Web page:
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Consider the random vectors $Z_1, Z_2, Z_3, Z_4$ and assume they are i.i.d.

Moreover, $Z_i\equiv (Y_i, X_i)$, where $Y_i$ $X_i$ are scalar random variables, and $\epsilon_i\equiv g(Y_i, X_i)$ for $i=1,2,3,4$ for some function $g$

I want to show that $\epsilon_i \perp X_i $ $\forall i$ implies $\epsilon_i \perp(X_1, X_2, X_3, X_4)$ $\forall i$

Could you help me? ($\perp$ denotes independence)


My attempt (correct?)

  • Let $i=1$

  • $Z_1, Z_2, Z_3, Z_4$ i.i.d. and $\epsilon_1\equiv f(Y_1, X_1)$ $\Rightarrow$ $(\epsilon_1, X_1) \perp (X_2, X_3, X_4) $

  • By assumption $\epsilon_1 \perp X_1$

  • $Z_1, Z_2, Z_3, Z_4$ i.i.d.$\Rightarrow$ $X_1 \perp X_2, X_3, X_4$

  • Hence, $$ f_{\epsilon_1, X_1, X_2, X_3, X_4}=f_{\epsilon_1, X_1} f_{X_2, X_3, X_4}=f_{\epsilon_1} f_{X_1} f_{X_2, X_3, X_4}= f_{\epsilon_1}f_{X_1,X_2, X_3, X_4} $$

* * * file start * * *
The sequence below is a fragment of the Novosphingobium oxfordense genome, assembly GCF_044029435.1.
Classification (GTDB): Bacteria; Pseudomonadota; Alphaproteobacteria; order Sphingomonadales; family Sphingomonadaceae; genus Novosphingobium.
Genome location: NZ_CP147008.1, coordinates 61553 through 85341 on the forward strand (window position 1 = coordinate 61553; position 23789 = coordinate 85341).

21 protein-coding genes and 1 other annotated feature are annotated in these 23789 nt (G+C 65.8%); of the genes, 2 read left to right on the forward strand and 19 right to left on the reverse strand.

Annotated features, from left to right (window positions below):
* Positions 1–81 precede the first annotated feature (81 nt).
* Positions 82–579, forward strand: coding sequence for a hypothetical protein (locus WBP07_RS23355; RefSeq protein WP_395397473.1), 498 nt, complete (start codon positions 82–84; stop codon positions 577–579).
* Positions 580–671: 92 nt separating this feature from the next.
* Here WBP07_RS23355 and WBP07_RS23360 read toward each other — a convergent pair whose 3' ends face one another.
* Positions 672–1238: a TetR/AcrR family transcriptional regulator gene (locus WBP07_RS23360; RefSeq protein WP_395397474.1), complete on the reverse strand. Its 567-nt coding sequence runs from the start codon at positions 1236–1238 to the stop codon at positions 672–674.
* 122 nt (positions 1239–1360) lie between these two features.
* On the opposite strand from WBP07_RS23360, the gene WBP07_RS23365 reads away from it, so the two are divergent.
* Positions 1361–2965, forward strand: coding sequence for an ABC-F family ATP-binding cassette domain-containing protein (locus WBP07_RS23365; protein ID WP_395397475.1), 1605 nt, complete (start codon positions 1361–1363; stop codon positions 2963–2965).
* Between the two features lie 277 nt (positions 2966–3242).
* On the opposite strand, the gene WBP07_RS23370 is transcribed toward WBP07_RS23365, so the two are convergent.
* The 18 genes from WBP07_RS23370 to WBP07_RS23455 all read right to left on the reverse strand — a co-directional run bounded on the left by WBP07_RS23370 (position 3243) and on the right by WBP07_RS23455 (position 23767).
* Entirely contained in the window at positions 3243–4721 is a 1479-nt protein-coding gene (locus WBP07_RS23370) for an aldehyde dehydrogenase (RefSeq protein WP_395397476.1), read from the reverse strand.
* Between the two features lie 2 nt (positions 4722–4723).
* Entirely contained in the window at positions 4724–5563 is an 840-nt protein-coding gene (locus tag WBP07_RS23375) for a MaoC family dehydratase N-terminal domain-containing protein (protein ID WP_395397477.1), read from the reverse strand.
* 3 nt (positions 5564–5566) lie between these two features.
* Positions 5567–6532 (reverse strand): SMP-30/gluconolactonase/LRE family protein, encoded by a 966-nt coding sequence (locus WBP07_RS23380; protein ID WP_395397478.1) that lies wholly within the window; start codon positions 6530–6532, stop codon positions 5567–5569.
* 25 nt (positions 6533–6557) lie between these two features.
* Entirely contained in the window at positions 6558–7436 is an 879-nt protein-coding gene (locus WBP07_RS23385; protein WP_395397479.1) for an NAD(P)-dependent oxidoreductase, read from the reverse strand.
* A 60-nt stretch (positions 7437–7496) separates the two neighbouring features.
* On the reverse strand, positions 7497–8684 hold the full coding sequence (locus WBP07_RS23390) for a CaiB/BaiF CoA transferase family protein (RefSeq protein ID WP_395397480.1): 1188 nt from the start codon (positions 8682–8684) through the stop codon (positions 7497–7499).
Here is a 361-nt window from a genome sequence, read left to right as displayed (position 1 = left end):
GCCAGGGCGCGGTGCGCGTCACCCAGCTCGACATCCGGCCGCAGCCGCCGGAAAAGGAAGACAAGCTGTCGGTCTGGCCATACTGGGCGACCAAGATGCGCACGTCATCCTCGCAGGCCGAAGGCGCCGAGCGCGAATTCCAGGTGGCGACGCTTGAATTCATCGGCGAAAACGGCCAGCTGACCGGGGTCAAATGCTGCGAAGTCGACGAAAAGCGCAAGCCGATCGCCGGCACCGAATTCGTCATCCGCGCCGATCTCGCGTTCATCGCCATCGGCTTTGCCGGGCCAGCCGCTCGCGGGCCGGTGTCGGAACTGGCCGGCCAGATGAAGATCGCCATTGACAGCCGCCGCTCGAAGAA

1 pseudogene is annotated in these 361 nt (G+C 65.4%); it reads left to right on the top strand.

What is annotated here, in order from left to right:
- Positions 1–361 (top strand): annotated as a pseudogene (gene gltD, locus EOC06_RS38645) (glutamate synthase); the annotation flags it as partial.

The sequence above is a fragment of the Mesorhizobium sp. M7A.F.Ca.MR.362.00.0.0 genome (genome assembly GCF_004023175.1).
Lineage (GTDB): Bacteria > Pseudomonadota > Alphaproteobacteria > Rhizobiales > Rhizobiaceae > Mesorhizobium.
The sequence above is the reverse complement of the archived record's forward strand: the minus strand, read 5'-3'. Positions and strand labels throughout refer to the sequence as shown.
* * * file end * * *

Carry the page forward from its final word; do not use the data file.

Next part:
• repeat for $i=2,3,4$

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(2017.09.16) Is it me or is the plague of silent revenge downvotes spreading? Yet one more...

You might recognize that your question is a special case of the following:

Let $(U,V,W)$ denote random variables such that $U$ is independent of $V$, and $(U,V)$ is independent of $W$, then $U$ is independent of $(V,W)$.

This seems direct, for example computing the characteristic function $$\varphi_{U,V,W}(u,v,w)=E[\exp(iuU+ivV+iwW)]$$

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  • $\begingroup$ +1. Downvoting this accepted answer is certainly ridiculous. $\endgroup$ – Jack Sep 23 '17 at 12:58
  • $\begingroup$ @Jack Thanks. I guess we have to live with such erratic behaviours. :-) $\endgroup$ – Did Sep 24 '17 at 6:58

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